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Roots of Jara’s Innovative Education

By Janelle Dulnuan

· Asia,North America,Technology,Education

Children suffer the consequences of conflicts, pandemics, and natural disasters. Communities could take many years to fully recover. These humanitarian crises leave a large proportion of young people with no access to education.

In April 2015, a 7.8 magnitude earthquake hit Nepal, with its epicenter at Gorkha District. About 9,000 people were killed and thousands more were injured. More than 16,000 public and private schools - about half of the country's total - have been severely damaged. There is, then, an additional challenge that the country faces in the pursuit of reconstruction and recovery- the lack of the citizens’ basic knowledge, vocational training and higher education.

Pabitrya (13) holds a book that she found among the rubble of a destroyed school in one of the severely earthquake-affected districts in Nepal.

© UNICEF/PFPG2015-3197/Panday | https://blogs.unicef.org/blog/nepal-earthquakes-responding-to-the-psychosocial-needs-of-children/

Jara’s Rooted Innovation

Jara provides emergency education to displaced and impoverished communities in regions hit by natural disasters through the Jara Unit - an offline education device that can be used anywhere and anytime, without requiring access to infrastructure. They aim to empower and attain children’s quality education without losing their cultural roots. "Jara," in fact, means "root" in the Nepali language.

Nepali kid eagerly browsing the Jara unit

Photo from Jara

The Jara unit is a portable and durable crank and solar powered device. Children can learn preloaded educational content on Math, Science, and Languages. To make education more rewarding, students earn points that they can cash in to play games for a few minutes.

The device will also serve female students, who are often the least educated members of society as they are urged to prioritize household chores above all else. Jara also helps girls who are forced to skip school due to chauppadi, a practice that involves excluding women from daily social activities while they are menstruating.

Aside from traditional subjects, the Jara unit also contains practical skills like practical knowledge such as water filtration techniques, earthquake safety measures, plumbing system creation using indigenous materials.

The Jara unit

Photo from Jara

The Fruit of Women’s Hard Work

The Jara unit was conceptualized by Soraya Fouladi, an Iranian electrical engineer based in the USA. She tirelessly learned from designing and implementing systems and programs through writing curriculum for K-12 robotics and directing the largest technology-education camp at Stanford. With this hands-on attitude paired with her technical capabilities, Soraya and her team were able to bring the Jara unit to reality.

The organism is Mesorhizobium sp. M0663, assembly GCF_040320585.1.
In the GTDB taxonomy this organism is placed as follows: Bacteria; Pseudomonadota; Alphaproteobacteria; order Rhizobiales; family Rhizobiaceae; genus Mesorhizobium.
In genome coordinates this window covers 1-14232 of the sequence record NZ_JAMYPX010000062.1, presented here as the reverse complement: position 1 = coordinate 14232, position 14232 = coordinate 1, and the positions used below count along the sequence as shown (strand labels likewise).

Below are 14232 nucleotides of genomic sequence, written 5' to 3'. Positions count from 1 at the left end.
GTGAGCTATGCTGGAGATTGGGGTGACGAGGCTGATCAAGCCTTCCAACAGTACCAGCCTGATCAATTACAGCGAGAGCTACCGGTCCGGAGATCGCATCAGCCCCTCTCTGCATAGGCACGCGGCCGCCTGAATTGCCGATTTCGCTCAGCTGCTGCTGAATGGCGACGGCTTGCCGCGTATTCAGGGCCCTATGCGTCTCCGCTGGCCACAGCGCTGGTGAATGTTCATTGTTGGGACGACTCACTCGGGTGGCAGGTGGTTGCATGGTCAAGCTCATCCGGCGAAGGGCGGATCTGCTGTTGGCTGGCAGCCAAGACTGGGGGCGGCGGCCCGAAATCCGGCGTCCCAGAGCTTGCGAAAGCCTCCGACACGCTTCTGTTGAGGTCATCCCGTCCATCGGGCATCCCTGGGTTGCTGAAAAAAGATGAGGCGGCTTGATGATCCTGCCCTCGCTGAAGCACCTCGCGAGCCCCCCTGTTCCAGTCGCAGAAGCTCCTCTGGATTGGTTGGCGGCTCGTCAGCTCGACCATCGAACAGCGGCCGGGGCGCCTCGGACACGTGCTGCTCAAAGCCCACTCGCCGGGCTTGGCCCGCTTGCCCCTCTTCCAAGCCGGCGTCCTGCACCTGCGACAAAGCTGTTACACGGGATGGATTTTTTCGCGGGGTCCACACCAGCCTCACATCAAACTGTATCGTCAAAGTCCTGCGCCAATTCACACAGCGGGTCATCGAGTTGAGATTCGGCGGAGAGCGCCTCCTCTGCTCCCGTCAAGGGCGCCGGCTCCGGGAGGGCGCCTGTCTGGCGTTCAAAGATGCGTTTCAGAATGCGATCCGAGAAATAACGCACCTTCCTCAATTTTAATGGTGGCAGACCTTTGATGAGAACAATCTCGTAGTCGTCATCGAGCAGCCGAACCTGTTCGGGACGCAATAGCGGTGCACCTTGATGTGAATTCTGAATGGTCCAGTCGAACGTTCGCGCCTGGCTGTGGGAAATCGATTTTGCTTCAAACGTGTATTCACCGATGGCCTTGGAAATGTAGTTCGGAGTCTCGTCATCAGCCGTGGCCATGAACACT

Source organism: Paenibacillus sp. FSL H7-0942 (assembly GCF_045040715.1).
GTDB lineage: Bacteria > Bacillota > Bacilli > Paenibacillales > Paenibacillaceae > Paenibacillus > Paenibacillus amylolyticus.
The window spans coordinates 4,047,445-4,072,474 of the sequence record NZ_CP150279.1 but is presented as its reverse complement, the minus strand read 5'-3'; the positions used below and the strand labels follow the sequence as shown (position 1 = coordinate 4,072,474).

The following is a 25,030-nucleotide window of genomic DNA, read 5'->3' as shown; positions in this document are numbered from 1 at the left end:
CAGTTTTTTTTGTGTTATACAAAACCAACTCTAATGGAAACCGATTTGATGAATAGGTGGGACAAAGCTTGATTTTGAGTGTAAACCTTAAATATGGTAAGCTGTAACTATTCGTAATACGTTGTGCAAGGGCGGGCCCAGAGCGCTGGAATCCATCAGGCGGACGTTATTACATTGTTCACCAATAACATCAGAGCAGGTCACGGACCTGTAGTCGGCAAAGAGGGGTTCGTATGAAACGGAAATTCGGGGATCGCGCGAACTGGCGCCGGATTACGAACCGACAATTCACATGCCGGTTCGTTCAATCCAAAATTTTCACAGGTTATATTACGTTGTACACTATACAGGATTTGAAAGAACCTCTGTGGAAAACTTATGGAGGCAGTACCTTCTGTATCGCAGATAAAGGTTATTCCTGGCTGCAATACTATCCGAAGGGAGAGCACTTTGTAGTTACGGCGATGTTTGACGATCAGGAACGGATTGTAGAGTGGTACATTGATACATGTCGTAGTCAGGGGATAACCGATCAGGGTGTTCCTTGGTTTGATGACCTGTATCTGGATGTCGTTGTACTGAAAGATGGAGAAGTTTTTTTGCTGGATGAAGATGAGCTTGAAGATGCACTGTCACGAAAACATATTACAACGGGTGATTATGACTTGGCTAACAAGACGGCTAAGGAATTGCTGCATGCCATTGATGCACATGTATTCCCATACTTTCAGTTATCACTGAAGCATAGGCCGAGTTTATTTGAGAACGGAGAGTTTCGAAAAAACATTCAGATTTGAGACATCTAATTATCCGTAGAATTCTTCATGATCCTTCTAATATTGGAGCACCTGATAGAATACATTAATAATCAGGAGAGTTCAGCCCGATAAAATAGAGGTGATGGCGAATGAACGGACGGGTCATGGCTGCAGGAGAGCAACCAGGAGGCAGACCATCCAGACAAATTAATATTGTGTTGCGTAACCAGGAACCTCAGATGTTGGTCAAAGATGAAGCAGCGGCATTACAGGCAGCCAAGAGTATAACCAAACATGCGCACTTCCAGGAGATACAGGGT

Jara’s female-led team go from strength to strength. Soraya mentioned that more than half of her team are women. They are a set of talented individuals that became a genuinely collaborative team with shared objectives and mutual trust. They are committed to their vision of people not needing to be fully dependent on foreign aid. They aim for them to be self-reliant instead, while preserving their cultural roots and strengths.

Jara's CEO Soraya Fouladi with a Nepali student during her work in a rural community in Nepal

Photo from Jara

Actively Listening

Team Jara spent part of 2017 in Nepal. The team spent time researching, soliciting, and collecting feedback for them to seek, understand, and improve on what’s working and what isn’t in Nepal’s education system. This became an integral part of their initiative as they created the Jara unit alongside the community.

For the team to make it work, they collaborated with a pool of local volunteers – people who are deeply committed and knowledgeable about community wellbeing.

Soraya (center) with Nepali locals (left side) and Jara Team (right side) during their community visit in Nepal.

Photo from Jara

Looking Forward by Mapping Progress

Team Jara has considerable experience working on product deployment in the social sector. However, they claim that they are always in the learning mode. They have established an advisory network with vast experience in fundraising, pilot testing, product development, and more.

Jara aims to launch 1500 units in the surrounding schools and homes in Gorkha, Nepal. As they plan to mass produce the Jara unit, they want to form additional partnerships and assess expansion possibilities in other communities internationally (or globally) too.

Nepali children are very keen to learn using the Jara unit

Photo from Jara

It’s true that Rome wasn’t built in a day, and similarly, Jara will take years to scale-up, because they recognize good humanitarian development requires designing solutions alongside locals while preserving cultural roots, but the hard work and perseverance will all be worth it. They have their vision and they will build up their enterprise while courageously overcoming each challenge.

You can reach Jara through:

soraya@joinjara.com

Also on their website: www.joinjara.com

And follow their journey on Facebook: www.facebook.com/joinjara

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